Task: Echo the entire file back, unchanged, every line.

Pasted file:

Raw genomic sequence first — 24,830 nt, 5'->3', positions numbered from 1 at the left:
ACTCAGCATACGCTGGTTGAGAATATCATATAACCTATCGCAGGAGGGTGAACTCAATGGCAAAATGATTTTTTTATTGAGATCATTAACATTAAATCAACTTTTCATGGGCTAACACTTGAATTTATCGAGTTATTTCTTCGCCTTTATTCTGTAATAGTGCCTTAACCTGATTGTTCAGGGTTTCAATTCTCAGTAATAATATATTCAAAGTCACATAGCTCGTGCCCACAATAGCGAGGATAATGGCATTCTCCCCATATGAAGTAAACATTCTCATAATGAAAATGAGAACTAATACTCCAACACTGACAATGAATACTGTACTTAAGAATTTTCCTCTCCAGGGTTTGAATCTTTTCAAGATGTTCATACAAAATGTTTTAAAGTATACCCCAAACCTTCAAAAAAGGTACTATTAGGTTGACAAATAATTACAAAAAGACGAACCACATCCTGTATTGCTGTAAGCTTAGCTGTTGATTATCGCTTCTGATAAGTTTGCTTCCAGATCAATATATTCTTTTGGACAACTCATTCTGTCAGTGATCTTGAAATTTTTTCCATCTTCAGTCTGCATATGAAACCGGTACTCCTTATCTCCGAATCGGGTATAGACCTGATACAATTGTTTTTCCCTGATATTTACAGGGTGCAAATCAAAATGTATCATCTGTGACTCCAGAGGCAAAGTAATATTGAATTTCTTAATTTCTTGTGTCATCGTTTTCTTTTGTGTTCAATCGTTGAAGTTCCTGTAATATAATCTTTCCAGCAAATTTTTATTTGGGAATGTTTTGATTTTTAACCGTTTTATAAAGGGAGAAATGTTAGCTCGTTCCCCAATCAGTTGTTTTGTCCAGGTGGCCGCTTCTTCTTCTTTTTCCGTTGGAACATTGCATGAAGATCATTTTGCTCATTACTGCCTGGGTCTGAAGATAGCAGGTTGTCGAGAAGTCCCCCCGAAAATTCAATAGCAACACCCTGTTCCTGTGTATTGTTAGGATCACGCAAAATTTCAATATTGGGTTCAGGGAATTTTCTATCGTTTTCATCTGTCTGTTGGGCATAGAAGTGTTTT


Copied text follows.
Raw genomic sequence first — 24,830 nt, 5'->3', positions numbered from 1 at the left:
ACTCAGCATACGCTGGTTGAGAATATCATATAACCTATCGCAGGAGGGTGAACTCAATGGCAAAATGATTTTTTTATTGAGATCATTAACATTAAATCAACTTTTCATGGGCTAACACTTGAATTTATCGAGTTATTTCTTCGCCTTTATTCTGTAATAGTGCCTTAACCTGATTGTTCAGGGTTTCAATTCTCAGTAATAATATATTCAAAGTCACATAGCTCGTGCCCACAATAGCGAGGATAATGGCATTCTCCCCATATGAAGTAAACATTCTCATAATGAAAATGAGAACTAATACTCCAACACTGACAATGAATACTGTACTTAAGAATTTTCCTCTCCAGGGTTTGAATCTTTTCAAGATGTTCATACAAAATGTTTTAAAGTATACCCCAAACCTTCAAAAAAGGTACTATTAGGTTGACAAATAATTACAAAAAGACGAACCACATCCTGTATTGCTGTAAGCTTAGCTGTTGATTATCGCTTCTGATAAGTTTGCTTCCAGATCAATATATTCTTTTGGACAACTCATTCTGTCAGTGATCTTGAAATTTTTTCCATCTTCAGTCTGCATATGAAACCGGTACTCCTTATCTCCGAATCGGGTATAGACCTGATACAATTGTTTTTCCCTGATATTTACAGGGTGCAAATCAAAATGTATCATCTGTGACTCCAGAGGCAAAGTAATATTGAATTTCTTAATTTCTTGTGTCATCGTTTTCTTTTGTGTTCAATCGTTGAAGTTCCTGTAATATAATCTTTCCAGCAAATTTTTATTTGGGAATGTTTTGATTTTTAACCGTTTTATAAAGGGAGAAATGTTAGCTCGTTCCCCAATCAGTTGTTTTGTCCAGGTGGCCGCTTCTTCTTCTTTTTCCGTTGGAACATTGCATGAAGATCATTTTGCTCATTACTGCCTGGGTCTGAAGATAGCAGGTTGTCGAGAAGTCCCCCCGAAAATTCAATAGCAACACCCTGTTCCTGTGTATTGTTAGGATCACGCAAAATTTCAATATTGGGTTCAGGGAATTTTCTATCGTTTTCATCTGTCTGTTGGGCATAGAAGTGTTTT